Google Fiber to pay Louisville practically $four million because it pulls out of metropolis


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Google can pay Louisville practically $four million. 

Jason Hiner/CBS Interactive

Alphabet-owned Google Fiber has agreed to pay $3.84 million to the Louisville authorities to revive roads and different public infrastructure affected by its departure from the Kentucky metropolis.

“Infrastructure in neighborhoods and public properties affected by Google Fiber will look as good or better than they did before the company began construction, just as our franchise agreement stipulated,” Grace Simrall, chief of civic innovation and Technology for Louisville, mentioned Monday in a assertion. “The city will diligently repair these roads and public spaces over the 20-month period.”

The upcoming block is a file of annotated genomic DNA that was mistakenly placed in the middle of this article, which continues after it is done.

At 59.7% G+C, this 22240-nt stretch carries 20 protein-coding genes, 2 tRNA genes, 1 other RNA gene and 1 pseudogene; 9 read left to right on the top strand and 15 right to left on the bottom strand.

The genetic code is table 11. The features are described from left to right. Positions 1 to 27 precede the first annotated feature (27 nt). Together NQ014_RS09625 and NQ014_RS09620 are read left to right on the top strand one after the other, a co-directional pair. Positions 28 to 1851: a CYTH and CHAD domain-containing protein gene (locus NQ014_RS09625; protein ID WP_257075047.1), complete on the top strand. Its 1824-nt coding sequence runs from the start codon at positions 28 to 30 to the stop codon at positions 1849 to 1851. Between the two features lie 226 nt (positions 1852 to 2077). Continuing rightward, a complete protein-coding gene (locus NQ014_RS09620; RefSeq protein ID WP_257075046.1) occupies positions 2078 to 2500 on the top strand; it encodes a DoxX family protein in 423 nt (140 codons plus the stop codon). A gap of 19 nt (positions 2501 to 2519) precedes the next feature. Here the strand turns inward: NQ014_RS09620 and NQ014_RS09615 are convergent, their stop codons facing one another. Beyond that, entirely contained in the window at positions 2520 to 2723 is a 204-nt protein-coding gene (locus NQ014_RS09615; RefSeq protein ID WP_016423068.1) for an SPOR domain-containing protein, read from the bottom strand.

This comes after Google Fiber determined in February to drag out of Louisville. Google Fiber deployed gigabit web in Louisville for 5 months, however issues with the method led the corporate to stop operations within the metropolis.

Google Fiber stopped service in Louisville on Monday night time, in response to the assertion. 

Google Fiber can be donating $150,000 to the Community Foundation of Louisville’s Digital Inclusion Fund, which is able to refurbish used computer systems for low-income customers and supply low-cost web entry. 

“Discontinuing service in Louisville was a very difficult business decision for Google Fiber,” Google Fiber basic supervisor Mark Strama mentioned within the metropolis’s assertion. 

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